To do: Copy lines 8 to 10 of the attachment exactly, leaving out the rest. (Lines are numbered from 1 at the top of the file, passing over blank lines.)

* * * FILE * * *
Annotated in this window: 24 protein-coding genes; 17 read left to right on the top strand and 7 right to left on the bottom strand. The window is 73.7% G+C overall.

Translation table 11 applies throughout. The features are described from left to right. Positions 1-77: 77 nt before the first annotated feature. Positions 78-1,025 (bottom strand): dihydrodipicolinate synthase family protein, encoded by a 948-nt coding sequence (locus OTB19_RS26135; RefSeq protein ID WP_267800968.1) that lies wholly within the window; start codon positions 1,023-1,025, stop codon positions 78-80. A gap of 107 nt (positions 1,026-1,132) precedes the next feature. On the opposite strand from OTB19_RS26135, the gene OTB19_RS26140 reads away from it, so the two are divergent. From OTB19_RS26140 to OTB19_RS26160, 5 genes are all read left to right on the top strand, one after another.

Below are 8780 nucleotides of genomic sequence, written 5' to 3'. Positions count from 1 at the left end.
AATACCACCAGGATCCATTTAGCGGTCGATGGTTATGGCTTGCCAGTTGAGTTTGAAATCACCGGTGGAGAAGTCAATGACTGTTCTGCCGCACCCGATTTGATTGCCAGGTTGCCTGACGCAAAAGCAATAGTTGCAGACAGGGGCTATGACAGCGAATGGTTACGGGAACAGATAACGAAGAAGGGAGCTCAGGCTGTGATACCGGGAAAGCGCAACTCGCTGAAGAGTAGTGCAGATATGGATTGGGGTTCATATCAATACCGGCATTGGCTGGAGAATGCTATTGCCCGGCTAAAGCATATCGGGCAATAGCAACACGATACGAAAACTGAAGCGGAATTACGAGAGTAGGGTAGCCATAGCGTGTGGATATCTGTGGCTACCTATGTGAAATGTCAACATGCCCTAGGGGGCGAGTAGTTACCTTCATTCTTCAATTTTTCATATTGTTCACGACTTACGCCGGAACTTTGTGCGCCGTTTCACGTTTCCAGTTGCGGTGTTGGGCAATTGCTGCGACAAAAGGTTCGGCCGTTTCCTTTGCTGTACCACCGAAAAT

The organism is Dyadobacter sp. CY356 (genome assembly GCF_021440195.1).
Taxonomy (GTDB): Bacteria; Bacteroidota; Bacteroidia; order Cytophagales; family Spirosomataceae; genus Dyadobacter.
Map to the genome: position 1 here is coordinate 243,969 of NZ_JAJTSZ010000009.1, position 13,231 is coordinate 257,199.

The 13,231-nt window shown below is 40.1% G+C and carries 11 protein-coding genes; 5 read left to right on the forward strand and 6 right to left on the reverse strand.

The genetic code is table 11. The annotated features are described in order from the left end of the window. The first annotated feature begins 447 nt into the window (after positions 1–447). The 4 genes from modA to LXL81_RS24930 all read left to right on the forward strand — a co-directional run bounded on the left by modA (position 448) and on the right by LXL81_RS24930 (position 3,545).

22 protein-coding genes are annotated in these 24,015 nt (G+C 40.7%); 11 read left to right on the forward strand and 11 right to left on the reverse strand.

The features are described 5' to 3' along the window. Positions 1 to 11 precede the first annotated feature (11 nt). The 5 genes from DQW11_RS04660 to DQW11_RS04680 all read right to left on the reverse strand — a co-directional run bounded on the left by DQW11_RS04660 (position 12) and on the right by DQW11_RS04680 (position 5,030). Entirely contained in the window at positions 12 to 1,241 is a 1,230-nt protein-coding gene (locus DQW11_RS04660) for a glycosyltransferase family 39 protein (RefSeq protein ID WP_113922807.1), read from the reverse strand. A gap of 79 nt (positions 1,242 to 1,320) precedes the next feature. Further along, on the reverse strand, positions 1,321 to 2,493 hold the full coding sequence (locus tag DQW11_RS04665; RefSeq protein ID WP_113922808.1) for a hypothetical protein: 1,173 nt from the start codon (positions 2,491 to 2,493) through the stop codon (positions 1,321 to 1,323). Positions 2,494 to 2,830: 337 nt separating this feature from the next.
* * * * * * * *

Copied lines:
The 13,231-nt window shown below is 40.1% G+C and carries 11 protein-coding genes; 5 read left to right on the forward strand and 6 right to left on the reverse strand.

The genetic code is table 11. The annotated features are described in order from the left end of the window. The first annotated feature begins 447 nt into the window (after positions 1–447). The 4 genes from modA to LXL81_RS24930 all read left to right on the forward strand — a co-directional run bounded on the left by modA (position 448) and on the right by LXL81_RS24930 (position 3,545).

22 protein-coding genes are annotated in these 24,015 nt (G+C 40.7%); 11 read left to right on the forward strand and 11 right to left on the reverse strand.